I graduated from college with a B.A. in Communication and a minor in U.S. History. Even though I decided to move to NYC to work in the cosmetics industry, I secretly wanted to become a teacher. However, due to the low salaries, I decided against it, even though I loved the two years I spent teaching religious school at Adas Israel Congregation.
Even though I resisted the temptation to teach right out of college, it lingered inside of me for a couple of years. By March 2002, I was interviewing at a weekly magazine to be a beauty/fashion copywriter. The first interview went well and they wanted me to take the edit test. However, the only words out of my mouth when I told my parents the good news was, “I want to teach elementary school.”
My Dad looked at me and said, “Well, then you have to go to graduate school.”
“I know!” I said.
Two days later I obtained an application to Hunter College. By late May 2002 I found out I had been accepted into the M.S. Ed. Program in Childhood Education. I quit my job doing marketing and public relations for a hair care company in June and began working on my masters in August 2002. (I did freelance doing public relations for cosmetic companies while in grad school… so really I didn’t leave my ‘former life’ until January 2004.)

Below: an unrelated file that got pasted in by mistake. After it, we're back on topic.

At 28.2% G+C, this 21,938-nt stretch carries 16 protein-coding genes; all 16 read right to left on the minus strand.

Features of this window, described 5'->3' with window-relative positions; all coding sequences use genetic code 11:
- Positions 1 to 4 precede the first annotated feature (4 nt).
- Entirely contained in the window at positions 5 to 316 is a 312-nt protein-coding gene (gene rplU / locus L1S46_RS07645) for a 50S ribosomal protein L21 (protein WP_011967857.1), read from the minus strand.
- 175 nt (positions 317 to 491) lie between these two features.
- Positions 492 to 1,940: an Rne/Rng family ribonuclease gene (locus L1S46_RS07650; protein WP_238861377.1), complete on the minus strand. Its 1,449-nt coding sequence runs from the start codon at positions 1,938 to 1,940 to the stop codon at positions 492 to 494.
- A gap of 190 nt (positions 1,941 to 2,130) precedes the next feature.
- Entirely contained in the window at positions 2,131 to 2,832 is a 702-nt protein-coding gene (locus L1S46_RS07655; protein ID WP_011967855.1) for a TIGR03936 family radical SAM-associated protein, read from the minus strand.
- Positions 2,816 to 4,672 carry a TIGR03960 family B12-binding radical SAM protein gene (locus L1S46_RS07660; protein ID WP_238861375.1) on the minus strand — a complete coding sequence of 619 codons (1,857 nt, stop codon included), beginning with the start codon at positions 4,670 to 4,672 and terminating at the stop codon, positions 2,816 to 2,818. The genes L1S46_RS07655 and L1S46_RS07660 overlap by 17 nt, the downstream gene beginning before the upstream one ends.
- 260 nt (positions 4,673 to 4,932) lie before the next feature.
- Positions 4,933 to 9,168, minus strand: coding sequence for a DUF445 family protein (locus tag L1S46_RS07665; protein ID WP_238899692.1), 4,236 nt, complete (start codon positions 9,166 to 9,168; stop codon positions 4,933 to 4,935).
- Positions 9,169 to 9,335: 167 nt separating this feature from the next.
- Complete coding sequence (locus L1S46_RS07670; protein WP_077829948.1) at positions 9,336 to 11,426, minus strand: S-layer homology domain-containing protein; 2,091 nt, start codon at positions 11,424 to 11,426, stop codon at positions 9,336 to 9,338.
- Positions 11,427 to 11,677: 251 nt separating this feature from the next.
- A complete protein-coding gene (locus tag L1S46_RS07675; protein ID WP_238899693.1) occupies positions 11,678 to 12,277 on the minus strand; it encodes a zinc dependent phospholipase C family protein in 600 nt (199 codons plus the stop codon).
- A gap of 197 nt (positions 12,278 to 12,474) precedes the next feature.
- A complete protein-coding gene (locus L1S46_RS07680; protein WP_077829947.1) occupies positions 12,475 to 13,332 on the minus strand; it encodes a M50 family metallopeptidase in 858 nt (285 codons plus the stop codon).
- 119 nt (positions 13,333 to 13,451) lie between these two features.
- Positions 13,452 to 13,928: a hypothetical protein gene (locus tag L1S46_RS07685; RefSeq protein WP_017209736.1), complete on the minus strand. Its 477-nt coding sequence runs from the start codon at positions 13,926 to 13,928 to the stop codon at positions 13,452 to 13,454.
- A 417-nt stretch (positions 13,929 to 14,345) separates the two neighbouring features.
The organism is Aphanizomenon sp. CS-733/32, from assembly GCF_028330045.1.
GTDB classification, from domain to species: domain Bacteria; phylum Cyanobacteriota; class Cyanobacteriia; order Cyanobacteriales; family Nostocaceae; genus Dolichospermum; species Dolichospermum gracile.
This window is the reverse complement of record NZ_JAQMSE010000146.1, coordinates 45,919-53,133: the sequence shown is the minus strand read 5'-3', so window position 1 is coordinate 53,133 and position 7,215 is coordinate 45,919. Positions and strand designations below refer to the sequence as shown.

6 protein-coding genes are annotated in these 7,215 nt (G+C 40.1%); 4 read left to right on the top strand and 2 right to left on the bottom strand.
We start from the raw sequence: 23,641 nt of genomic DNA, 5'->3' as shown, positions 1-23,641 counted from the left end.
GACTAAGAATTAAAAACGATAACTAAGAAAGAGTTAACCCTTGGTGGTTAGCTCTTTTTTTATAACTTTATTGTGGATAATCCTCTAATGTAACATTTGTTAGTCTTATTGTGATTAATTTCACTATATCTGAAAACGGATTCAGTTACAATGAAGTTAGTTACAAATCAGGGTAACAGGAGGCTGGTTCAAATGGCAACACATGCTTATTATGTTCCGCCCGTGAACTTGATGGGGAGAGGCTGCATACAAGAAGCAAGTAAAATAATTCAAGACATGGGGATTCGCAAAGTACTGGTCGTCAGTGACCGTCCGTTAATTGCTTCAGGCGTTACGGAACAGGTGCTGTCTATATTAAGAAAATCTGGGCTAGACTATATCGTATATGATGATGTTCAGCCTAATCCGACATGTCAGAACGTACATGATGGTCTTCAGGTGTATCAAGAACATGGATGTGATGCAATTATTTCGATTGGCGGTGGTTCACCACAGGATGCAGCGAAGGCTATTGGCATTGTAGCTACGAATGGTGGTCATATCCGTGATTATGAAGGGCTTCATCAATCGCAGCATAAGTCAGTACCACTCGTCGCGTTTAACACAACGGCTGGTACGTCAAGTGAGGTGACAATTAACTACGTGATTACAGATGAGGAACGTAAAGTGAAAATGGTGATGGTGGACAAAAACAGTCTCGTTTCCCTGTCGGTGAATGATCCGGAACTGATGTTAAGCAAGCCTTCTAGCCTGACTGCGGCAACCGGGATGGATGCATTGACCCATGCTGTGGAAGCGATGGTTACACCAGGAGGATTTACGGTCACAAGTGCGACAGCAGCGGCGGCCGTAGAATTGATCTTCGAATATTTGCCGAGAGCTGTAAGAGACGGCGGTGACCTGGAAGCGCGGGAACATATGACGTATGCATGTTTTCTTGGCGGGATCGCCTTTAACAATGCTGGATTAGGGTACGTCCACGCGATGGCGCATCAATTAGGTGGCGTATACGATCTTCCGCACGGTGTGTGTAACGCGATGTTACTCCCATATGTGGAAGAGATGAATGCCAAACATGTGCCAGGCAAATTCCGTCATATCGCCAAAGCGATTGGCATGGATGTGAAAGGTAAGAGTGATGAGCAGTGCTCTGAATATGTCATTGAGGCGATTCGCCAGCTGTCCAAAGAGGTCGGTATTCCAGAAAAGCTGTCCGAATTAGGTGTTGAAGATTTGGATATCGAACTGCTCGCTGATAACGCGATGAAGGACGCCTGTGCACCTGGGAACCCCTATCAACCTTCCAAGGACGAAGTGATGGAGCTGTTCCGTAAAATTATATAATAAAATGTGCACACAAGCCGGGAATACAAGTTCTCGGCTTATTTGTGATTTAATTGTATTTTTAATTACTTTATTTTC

I’ve never looked back. I’ve never regretted my decision. Sometimes I wish I had listened to my heart and had gone straight into teaching after college. However, I now I realize that the experiences I had between college and teaching are what make me the unique educator that I am.
Jeb Bush once said:
Teachers make a difference, and we would serve our students better by focusing on attracting and retaining the quality teachers by raising teacher pay.
I hope that a raise in pay for educators eventually happens. However, teaching salaries will never be aligned with the kinds of money top lawyers make, I feel that if you’re in it (teaching) for the right reasons, you get paid more than any partner in a law will ever make.
Teachers believe they have a gift for giving; it drives them with the same irrepressible drive that drives others to create a work of art or a market or a building.” – A. Bartlett Giamatti